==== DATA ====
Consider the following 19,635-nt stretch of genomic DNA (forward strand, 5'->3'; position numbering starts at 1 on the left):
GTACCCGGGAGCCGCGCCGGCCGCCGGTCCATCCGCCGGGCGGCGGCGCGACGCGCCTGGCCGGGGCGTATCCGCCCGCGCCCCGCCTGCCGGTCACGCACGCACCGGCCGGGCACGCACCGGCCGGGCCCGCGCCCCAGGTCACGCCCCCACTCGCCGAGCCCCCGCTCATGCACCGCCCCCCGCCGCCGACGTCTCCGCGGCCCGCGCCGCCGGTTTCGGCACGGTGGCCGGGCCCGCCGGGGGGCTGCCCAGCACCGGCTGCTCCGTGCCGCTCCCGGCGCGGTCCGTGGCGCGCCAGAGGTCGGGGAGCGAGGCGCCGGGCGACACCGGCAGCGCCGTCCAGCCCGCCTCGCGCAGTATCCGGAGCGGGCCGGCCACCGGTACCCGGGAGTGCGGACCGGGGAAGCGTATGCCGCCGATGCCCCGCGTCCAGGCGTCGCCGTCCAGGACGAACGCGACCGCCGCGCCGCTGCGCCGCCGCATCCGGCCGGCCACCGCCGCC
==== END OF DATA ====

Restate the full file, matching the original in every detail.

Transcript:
Consider the following 19,635-nt stretch of genomic DNA (forward strand, 5'->3'; position numbering starts at 1 on the left):
GTACCCGGGAGCCGCGCCGGCCGCCGGTCCATCCGCCGGGCGGCGGCGCGACGCGCCTGGCCGGGGCGTATCCGCCCGCGCCCCGCCTGCCGGTCACGCACGCACCGGCCGGGCACGCACCGGCCGGGCCCGCGCCCCAGGTCACGCCCCCACTCGCCGAGCCCCCGCTCATGCACCGCCCCCCGCCGCCGACGTCTCCGCGGCCCGCGCCGCCGGTTTCGGCACGGTGGCCGGGCCCGCCGGGGGGCTGCCCAGCACCGGCTGCTCCGTGCCGCTCCCGGCGCGGTCCGTGGCGCGCCAGAGGTCGGGGAGCGAGGCGCCGGGCGACACCGGCAGCGCCGTCCAGCCCGCCTCGCGCAGTATCCGGAGCGGGCCGGCCACCGGTACCCGGGAGTGCGGACCGGGGAAGCGTATGCCGCCGATGCCCCGCGTCCAGGCGTCGCCGTCCAGGACGAACGCGACCGCCGCGCCGCTGCGCCGCCGCATCCGGCCGGCCACCGCCGCC